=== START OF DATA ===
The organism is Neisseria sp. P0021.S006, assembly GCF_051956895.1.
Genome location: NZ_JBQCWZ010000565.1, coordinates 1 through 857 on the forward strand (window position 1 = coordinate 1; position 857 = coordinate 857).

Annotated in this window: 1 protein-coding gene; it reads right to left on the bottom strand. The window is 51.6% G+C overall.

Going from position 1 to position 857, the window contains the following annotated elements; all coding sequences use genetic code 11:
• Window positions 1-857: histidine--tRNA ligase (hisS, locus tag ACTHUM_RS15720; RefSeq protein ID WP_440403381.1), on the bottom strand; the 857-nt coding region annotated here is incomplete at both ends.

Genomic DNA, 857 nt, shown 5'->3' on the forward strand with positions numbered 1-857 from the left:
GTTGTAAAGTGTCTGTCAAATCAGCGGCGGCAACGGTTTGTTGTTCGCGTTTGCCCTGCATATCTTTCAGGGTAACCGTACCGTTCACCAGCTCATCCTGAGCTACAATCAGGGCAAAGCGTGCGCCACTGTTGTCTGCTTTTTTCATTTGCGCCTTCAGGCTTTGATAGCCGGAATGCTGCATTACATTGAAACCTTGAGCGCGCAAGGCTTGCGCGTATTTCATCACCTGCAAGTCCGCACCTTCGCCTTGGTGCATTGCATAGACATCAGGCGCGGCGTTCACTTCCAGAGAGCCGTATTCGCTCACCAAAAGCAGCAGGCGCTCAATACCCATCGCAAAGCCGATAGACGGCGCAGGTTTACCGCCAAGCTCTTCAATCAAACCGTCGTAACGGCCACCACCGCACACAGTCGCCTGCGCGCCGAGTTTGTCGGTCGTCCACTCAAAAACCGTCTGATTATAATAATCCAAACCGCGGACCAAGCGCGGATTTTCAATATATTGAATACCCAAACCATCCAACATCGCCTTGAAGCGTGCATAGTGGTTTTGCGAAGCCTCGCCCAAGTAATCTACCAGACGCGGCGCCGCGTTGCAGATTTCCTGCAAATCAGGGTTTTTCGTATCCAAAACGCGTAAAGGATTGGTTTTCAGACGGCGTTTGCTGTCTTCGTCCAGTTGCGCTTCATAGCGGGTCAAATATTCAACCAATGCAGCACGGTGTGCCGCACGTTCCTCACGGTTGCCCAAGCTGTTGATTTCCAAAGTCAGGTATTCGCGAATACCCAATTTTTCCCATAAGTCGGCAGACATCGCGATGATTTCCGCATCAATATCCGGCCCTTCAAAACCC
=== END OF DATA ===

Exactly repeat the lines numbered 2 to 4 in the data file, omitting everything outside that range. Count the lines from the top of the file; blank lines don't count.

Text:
Genome location: NZ_JBQCWZ010000565.1, coordinates 1 through 857 on the forward strand (window position 1 = coordinate 1; position 857 = coordinate 857).

Annotated in this window: 1 protein-coding gene; it reads right to left on the bottom strand. The window is 51.6% G+C overall.

Going from position 1 to position 857, the window contains the following annotated elements; all coding sequences use genetic code 11: